Tag Archives: Hospitals

A Letter from Dr. Shetty and the Costs of Care

Sometimes we here in the United States, me included, when dealing with all the problems we face with our healthcare system need to step back and understand why we are really here. In the end, it is about the patient, the person needing help.

If I had my druthers I would do nothing but work in Medicaid.  After spending almost 20 years providing disease management services to Medicaid programs and running a Medicaid health plan, the joy of helping this population improve their health has always felt like the pinnacle of my work.

While much of what we have done and continue to do is laudable, there are many flaws with our healthcare system, we spend too much, get too little, and are constantly looking for new solutions to the unique problems the system we created, creates. It seems as if we harp on the negative, but is it really negative to harp on the waste, inefficiencies, fraud and abuse, to point out these wrongs in an effort to fix them?

Recently I received a copy of a letter written by Dr. Devi Shetty. He is a world-renowned heart surgeon, but more importantly he is a heart surgeon who says about healthcare:


   “If the solution isn’t affordable, it’s not a solution,”


“For 92 per cent of people living on this planet, heart surgery is a distant dream,”

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Employers, unions look to direct contracting for health system contracts

Brian Klepper and I just published a piece entitled:

Employers, unions look to direct contracting for health system contracts

Some key points:

“Industry denials notwithstanding, reducing healthcare costs is fundamentally against nearly every healthcare organization’s perceived economic interests.”

“Florida’s Gov. Rick Scott, former CEO of Hospital Corporation of America, pointed out at a venture capital conference a few years ago, ‘What business wants to make half this year what they did last year? That’s why the healthcare industry won’t fix the healthcare industry.’ “

So purchasers beware. You can read the article by clicking the link to the story at Employee Benefit News:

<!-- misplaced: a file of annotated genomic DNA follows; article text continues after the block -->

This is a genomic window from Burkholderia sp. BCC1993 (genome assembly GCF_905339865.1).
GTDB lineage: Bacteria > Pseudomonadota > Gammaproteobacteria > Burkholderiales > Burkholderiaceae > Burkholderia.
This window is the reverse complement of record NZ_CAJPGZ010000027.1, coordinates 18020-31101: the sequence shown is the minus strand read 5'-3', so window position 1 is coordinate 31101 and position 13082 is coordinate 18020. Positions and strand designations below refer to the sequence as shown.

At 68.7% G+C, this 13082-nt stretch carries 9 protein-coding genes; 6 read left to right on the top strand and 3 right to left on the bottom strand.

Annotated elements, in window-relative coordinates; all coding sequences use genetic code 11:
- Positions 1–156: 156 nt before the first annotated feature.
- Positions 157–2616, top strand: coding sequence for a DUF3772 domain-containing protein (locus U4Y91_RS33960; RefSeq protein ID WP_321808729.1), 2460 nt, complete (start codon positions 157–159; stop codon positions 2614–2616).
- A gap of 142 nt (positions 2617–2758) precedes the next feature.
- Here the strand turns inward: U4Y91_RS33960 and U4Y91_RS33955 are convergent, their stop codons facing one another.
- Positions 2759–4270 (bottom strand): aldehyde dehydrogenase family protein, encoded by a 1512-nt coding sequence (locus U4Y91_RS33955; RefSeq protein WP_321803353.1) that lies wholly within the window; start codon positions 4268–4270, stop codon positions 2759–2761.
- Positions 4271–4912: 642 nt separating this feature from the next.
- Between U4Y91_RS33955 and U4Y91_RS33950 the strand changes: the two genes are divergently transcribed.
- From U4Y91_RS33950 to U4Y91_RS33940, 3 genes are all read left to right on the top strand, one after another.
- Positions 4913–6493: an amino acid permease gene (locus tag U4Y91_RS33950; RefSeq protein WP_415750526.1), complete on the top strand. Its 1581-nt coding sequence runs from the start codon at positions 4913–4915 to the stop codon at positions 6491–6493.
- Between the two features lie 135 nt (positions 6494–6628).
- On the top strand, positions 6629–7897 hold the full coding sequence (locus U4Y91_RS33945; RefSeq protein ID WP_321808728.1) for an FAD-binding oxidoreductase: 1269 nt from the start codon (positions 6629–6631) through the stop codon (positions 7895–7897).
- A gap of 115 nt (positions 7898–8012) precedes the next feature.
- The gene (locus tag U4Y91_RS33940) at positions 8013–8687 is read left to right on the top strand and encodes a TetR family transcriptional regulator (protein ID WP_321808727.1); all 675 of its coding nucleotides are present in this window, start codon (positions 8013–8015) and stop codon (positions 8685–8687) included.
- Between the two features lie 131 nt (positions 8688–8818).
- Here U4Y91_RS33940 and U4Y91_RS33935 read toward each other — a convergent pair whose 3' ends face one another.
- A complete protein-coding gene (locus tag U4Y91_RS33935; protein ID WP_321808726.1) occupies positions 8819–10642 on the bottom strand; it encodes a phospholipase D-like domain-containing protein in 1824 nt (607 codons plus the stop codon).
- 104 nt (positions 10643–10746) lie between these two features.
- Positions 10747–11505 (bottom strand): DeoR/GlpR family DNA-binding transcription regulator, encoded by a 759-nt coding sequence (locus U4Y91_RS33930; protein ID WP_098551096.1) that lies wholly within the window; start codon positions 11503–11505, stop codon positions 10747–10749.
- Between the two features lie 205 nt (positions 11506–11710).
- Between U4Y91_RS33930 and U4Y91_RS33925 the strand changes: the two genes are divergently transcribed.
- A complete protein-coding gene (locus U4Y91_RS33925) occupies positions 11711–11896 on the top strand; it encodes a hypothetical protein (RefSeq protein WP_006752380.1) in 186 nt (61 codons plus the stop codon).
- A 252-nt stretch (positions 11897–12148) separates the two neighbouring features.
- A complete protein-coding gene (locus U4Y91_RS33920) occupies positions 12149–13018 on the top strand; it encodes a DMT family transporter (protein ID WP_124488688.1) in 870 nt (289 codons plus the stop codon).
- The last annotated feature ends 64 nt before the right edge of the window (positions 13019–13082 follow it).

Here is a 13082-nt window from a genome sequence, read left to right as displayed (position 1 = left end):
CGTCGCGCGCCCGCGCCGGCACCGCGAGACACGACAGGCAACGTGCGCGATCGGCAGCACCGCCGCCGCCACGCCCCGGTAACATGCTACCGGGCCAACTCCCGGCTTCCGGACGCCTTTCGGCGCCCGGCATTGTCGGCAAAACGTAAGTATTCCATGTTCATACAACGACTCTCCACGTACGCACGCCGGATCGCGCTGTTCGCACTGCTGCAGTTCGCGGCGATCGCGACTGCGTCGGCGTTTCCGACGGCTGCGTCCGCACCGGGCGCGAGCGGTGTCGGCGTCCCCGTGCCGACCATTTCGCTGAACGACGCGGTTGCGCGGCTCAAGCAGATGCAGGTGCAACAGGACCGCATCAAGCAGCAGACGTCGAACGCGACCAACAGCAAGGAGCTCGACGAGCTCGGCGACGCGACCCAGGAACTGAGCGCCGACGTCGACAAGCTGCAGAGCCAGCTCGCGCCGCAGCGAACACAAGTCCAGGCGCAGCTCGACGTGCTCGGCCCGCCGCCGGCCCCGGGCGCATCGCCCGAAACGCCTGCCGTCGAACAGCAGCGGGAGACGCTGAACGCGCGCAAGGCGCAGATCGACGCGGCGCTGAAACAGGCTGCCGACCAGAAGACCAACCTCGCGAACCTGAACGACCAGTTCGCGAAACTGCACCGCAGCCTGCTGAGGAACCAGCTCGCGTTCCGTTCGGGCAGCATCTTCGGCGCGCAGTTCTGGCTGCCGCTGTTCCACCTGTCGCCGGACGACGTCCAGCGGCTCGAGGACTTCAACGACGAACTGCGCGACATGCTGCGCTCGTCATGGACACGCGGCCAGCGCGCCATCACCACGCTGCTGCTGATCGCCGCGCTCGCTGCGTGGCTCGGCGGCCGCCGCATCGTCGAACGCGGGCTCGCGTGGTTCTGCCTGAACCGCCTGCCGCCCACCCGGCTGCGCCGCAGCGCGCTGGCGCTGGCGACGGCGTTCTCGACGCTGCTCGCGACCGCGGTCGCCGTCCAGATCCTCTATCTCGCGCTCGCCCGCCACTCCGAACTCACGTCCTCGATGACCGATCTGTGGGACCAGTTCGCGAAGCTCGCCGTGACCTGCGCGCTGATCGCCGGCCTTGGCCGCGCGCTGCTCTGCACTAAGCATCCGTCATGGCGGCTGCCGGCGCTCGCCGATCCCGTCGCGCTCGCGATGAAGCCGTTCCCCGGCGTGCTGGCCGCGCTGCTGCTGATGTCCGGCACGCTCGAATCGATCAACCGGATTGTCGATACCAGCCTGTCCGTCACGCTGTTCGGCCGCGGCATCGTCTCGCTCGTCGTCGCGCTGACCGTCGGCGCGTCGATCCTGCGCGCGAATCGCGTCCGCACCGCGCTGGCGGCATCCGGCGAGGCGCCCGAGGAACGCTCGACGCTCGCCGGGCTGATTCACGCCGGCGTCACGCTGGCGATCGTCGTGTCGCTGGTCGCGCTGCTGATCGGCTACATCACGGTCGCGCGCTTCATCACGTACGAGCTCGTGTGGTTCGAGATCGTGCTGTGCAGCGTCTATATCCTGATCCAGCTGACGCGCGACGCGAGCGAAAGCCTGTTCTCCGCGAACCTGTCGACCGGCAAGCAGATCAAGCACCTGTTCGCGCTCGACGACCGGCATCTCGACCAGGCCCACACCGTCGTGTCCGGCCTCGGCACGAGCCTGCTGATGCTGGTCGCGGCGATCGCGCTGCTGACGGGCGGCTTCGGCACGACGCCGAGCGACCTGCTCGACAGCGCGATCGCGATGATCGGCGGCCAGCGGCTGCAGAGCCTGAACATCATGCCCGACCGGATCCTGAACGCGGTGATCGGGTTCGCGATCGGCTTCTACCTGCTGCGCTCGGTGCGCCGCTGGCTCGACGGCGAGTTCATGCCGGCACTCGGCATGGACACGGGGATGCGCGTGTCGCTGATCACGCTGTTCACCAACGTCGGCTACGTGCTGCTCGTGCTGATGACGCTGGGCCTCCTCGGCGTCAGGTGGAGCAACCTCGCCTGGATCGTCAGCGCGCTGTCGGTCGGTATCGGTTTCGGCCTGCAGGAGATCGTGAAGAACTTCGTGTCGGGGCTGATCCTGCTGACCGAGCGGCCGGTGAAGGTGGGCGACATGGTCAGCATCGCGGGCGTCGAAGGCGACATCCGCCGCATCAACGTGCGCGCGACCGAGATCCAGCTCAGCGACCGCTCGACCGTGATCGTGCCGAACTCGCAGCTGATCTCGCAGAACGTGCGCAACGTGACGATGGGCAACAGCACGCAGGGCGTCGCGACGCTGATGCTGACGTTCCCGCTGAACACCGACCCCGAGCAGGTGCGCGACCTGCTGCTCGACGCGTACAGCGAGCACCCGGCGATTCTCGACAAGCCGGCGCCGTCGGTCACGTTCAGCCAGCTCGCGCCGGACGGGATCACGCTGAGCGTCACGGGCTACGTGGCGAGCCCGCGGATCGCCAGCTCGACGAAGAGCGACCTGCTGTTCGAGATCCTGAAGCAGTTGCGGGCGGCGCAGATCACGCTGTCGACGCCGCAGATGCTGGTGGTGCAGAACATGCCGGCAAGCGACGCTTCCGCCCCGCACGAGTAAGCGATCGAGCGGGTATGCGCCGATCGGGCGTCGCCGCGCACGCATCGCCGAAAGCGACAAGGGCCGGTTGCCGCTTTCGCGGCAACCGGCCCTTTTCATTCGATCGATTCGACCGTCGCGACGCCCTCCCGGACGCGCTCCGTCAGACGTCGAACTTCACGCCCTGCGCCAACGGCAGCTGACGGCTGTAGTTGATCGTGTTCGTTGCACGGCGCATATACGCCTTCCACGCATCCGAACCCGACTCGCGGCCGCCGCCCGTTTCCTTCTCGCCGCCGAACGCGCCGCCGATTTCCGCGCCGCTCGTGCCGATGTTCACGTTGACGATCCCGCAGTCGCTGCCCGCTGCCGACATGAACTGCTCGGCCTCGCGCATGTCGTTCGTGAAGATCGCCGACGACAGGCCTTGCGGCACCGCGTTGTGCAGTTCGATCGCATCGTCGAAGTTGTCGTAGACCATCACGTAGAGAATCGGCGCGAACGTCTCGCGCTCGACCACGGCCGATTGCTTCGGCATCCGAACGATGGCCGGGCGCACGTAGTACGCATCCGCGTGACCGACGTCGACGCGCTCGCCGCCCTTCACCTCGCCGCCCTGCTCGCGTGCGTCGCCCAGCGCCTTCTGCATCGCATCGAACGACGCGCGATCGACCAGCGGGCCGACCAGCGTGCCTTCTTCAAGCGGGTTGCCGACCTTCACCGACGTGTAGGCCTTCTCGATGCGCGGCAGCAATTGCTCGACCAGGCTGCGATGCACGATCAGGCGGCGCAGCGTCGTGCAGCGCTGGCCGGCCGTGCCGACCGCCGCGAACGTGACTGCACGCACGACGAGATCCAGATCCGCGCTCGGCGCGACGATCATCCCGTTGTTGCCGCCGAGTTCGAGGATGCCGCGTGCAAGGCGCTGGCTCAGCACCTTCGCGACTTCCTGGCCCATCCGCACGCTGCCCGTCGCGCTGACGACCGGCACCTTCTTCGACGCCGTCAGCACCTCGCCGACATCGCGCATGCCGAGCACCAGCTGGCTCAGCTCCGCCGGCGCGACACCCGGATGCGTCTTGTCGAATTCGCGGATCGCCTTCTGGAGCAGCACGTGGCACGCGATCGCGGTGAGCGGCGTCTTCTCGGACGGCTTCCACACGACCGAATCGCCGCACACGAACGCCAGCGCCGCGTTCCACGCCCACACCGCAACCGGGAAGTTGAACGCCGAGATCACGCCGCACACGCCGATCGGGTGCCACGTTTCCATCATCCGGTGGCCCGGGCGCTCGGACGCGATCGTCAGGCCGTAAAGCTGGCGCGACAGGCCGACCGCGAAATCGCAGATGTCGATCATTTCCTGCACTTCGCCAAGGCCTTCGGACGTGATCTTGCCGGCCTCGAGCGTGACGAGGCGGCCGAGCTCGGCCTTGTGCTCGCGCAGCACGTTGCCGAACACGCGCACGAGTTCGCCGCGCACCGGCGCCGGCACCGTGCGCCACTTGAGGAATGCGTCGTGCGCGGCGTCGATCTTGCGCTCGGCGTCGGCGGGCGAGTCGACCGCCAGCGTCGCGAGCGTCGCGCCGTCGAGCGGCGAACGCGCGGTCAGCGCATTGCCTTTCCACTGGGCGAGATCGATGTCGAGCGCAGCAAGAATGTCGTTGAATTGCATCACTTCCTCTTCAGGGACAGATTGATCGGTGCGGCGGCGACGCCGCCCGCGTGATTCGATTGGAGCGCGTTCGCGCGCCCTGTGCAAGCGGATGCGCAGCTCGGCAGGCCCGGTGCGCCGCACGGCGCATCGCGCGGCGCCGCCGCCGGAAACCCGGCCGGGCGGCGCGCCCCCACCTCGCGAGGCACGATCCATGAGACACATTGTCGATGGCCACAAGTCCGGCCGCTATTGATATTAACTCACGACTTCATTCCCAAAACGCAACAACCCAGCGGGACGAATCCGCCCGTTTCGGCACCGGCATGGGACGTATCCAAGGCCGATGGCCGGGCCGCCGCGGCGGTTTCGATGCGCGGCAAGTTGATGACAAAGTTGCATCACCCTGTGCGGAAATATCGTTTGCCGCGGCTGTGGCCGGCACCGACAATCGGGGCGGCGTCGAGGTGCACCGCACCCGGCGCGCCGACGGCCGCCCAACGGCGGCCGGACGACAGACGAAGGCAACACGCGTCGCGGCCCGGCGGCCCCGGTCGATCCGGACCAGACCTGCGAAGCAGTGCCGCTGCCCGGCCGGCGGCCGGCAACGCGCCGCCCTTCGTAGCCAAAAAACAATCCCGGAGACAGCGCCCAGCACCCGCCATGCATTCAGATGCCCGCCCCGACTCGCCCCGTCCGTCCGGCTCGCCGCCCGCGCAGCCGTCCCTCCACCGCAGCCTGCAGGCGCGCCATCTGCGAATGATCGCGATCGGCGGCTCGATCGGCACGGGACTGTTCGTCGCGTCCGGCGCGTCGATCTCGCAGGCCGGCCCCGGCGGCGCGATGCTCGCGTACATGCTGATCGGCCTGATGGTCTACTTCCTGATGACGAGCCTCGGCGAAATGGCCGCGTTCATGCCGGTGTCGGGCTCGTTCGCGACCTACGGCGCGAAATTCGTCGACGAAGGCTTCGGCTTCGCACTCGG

And if you’d like to learn ways to lower your healthcare costs, contact Brian or me at Health Value Direct


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A Bill You Can Understand: One Page, One Line, One Price

At the recent Health Datapalooza conferenceSylvia Burwell, the HHS Secretary announced a new initiative, A Bill you Can Understand, :

a challenge to encourage health care organizations, designers, developers, digital tech companies and other innovators to design a medical bill that’s simpler, cleaner, and easier for patients to understand, and to improve patients’ experience of the overall medical billing process.

This is a laudable if perhaps slightly misdirected effort.


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Validic, an Interview with Chris Edwards, Chief Marketing Officer

As the world continues its push to mobile health and monitoring, Validic has been getting a lot of attention.   Validic provide’s a digital health platform linking a broad array of mobile devices to companies looking to use this data. Their services’ are being used by  hospitals, doctors, insurers, health and wellness companies, pharmaceutical companies and other health care entities.

The revolution going on in healthcare to truly understand the person, how they live, its impact on their health, the creation of a two-way stream of data and impactable information is being fueled by companies like Validic.

Join Chris Edwards, their Chief Marketing Officer as I learn more about Validic, their services and growth brought to you by Health Innovation Media.




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Fred’s Ten – Questions that have been Burning my Brain

Thirty years in healthcare makes one a bit jaded.  I have been mulling over the following questions, some for many, many years. Perhaps one of you might have an answer, propose a solution or have another question to add …

  1. If the IOM says that 30% of healthcare is waste, fraud and/or abuse, why are Kaiser and other fully integrated provider/insurers not at least 20% cheaper than other plans?
  2. Why can I buy a car on eBay, but not an X-ray?
  3. Who makes the money if I improve my health?
  4. If every sector of the healthcare system says that the work they are doing is “for the patients”, why has overall health not improved given all we spend?
  5. If every sector of healthcare points to another sector saying “take the costs from that sector, they’re the problem”, doesn’t that ultimately lead back to themselves?
  6. If hospitals have such small margins, could it be they overbuilt?
  7. Can we truly continue to grow the healthcare trough and shoot for 30% of GDP?
  8. If healthcare only accounts for 10-20% of a community’s health status, why are we looking to providers to improve our health?
  9. Why are hospitals moving into selling wellness and health improvement programs in the community when healthcare costs are 10.6% higher for hospital workers than the general employee population and their health risks are 8.6% higher? Shouldn’t they show they can improve their own first?(2)
  10. Will we still be asking these same questions in 10 years?

What do you think?

(1) http://resources.iom.edu/widgets/vsrt/healthcare-waste.html

(2) Sicker and Costlier: Healthcare Utilization of U.S. Hospital Employees. Thomson Reuters, August 2011

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